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Common Name(s): Salad Burnet
Scientific Name: Sanguisorba minor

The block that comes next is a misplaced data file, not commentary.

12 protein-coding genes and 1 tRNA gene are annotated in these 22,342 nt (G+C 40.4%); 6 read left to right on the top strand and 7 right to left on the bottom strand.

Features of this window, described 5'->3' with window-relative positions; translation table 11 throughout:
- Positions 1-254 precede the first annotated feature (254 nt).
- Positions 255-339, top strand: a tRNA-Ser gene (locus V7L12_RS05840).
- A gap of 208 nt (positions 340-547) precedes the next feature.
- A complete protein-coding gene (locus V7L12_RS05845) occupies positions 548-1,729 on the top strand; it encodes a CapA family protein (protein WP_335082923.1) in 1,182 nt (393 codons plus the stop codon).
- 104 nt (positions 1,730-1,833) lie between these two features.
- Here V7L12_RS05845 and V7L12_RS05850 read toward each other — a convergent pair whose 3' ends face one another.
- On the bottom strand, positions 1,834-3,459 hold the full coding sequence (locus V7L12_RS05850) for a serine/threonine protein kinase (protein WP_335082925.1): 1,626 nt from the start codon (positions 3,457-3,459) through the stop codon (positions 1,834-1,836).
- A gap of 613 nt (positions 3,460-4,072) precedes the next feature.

Sanguisorba minor, the salad burnet, garden burnet, small burnet or burnet, is a plant in the family Rosaceae that is native to western, central and southern Europe; northwest Africa and southwest Western Asia; and which has naturalized in most of North America. It is a perennial herbaceous plant growing to 40–90 cm in height, typically found in dry grassy meadows, often on limestone soils. It is drought-tolerant, and grows all year around. The leaves of Salad Burnet comprise up to 12 pairs of rounded, toothed leaflets, and form a rosette at the base of the flower stem. The rounded flower heads are reddish and speckled. It is used as an ingredient in both salads and dressings, having a flavor described as "light cucumber" and is considered interchangeable with mint leaves in some recipes, depending on the intended effect. Typically, the youngest leaves are used, as they tend to become bitter as they age. Salad burnet has the same medicinal qualities as medicinal burnet (Sanguisorba officinalis). It was used as a tea to relieve diarrhea in the past. It also has a respectable history, called a favorite herb by Francis Bacon, and was brought to the New World with the first English colonists, even getting special mention by Thomas Jefferson.
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